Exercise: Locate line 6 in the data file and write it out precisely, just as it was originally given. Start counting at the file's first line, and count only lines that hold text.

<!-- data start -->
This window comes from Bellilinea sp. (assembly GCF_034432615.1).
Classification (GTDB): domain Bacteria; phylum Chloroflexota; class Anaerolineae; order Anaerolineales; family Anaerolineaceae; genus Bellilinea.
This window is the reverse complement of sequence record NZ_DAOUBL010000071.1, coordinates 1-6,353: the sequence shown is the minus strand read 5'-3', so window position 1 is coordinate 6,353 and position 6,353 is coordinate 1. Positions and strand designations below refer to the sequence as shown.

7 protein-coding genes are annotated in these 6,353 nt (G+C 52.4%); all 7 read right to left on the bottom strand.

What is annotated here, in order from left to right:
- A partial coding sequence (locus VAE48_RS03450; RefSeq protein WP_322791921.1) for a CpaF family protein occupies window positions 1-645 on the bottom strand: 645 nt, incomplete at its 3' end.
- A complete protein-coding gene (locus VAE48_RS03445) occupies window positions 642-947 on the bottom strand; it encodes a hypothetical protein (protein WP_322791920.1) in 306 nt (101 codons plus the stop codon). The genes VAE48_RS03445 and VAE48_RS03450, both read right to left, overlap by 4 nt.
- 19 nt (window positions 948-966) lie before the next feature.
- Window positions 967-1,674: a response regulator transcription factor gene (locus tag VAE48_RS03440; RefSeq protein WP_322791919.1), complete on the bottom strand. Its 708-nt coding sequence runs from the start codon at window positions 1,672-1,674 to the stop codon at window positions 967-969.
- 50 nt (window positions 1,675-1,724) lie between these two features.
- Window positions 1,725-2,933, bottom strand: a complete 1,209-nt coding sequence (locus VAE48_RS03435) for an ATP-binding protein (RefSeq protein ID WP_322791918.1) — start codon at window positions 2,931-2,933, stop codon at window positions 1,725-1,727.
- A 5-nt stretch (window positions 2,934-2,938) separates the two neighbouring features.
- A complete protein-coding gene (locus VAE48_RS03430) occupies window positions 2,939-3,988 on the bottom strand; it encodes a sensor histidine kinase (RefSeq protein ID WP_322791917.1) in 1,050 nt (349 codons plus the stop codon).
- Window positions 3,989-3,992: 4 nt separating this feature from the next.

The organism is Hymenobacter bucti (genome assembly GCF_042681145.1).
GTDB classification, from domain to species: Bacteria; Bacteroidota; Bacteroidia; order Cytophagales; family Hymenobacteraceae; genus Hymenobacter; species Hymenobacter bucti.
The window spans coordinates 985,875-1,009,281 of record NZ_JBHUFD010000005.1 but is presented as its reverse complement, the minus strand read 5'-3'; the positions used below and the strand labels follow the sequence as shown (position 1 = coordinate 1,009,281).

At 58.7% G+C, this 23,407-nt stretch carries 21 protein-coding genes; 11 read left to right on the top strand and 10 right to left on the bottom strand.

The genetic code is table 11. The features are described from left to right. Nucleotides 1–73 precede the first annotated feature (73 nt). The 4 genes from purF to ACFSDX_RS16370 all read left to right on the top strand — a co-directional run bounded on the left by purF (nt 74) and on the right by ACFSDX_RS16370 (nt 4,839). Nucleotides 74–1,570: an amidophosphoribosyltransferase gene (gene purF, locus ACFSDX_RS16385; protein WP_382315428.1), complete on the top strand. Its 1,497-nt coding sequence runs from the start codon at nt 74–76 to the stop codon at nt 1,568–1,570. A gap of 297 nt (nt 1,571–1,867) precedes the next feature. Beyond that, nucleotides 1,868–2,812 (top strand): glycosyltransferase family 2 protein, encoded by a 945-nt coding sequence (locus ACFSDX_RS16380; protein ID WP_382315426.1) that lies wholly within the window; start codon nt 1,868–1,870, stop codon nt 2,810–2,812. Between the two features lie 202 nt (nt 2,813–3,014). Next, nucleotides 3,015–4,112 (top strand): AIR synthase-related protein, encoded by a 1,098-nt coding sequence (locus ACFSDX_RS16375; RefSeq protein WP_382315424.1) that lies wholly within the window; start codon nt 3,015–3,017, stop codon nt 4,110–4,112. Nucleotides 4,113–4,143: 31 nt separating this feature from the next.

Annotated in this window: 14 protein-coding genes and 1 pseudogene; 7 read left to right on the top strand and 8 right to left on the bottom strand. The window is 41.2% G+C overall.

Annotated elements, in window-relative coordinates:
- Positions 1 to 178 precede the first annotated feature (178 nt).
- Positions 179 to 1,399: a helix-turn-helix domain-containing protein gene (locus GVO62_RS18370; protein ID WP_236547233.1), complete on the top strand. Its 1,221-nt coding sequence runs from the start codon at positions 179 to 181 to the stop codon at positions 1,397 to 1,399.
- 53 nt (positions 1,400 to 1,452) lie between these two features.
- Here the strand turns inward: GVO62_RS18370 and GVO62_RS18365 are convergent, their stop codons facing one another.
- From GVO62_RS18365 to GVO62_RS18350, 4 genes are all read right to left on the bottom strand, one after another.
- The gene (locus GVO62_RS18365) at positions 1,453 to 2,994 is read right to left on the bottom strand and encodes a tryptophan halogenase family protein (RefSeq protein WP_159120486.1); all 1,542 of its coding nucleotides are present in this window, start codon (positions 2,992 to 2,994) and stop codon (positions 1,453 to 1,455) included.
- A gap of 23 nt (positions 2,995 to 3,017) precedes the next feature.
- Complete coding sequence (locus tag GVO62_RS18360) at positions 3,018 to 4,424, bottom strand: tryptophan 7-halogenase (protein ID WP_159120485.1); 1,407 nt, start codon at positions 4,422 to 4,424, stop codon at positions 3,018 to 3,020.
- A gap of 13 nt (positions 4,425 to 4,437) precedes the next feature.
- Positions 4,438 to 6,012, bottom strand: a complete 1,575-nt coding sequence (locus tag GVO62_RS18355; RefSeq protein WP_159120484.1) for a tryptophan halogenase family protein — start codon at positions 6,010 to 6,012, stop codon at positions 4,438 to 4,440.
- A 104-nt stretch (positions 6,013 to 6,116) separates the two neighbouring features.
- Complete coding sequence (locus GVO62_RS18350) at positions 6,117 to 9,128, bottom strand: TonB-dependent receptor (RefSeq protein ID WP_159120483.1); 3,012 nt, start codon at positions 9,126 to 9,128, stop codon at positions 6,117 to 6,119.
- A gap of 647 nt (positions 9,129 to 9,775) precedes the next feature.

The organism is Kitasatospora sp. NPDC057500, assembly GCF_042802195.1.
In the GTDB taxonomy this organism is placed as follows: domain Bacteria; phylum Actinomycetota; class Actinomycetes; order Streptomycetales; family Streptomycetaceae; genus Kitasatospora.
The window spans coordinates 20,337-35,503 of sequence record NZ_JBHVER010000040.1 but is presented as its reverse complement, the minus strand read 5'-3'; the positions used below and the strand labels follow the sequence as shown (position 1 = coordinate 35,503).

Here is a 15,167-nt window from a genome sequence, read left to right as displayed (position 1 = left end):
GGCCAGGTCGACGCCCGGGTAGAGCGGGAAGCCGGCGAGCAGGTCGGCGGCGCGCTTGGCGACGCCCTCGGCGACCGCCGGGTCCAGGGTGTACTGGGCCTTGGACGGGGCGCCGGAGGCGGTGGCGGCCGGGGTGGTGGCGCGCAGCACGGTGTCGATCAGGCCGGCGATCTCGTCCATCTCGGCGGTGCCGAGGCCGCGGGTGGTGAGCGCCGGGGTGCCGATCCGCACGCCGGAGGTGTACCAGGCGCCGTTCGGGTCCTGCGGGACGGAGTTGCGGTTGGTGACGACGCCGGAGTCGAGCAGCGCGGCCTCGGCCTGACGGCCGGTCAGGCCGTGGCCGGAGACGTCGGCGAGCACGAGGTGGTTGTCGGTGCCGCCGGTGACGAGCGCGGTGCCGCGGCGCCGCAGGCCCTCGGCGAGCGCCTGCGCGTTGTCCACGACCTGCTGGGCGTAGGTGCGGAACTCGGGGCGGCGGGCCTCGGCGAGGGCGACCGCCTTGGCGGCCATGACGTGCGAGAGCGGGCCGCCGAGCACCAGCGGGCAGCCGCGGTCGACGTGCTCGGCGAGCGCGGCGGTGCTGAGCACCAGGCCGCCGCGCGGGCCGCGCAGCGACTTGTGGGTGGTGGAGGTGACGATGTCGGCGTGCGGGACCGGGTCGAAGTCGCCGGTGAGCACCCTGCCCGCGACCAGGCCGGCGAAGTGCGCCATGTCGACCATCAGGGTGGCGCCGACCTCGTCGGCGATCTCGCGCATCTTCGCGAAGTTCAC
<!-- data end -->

- A partial coding sequence (locus VAE48_RS03450; RefSeq protein WP_322791921.1) for a CpaF family protein occupies window positions 1-645 on the bottom strand: 645 nt, incomplete at its 3' end.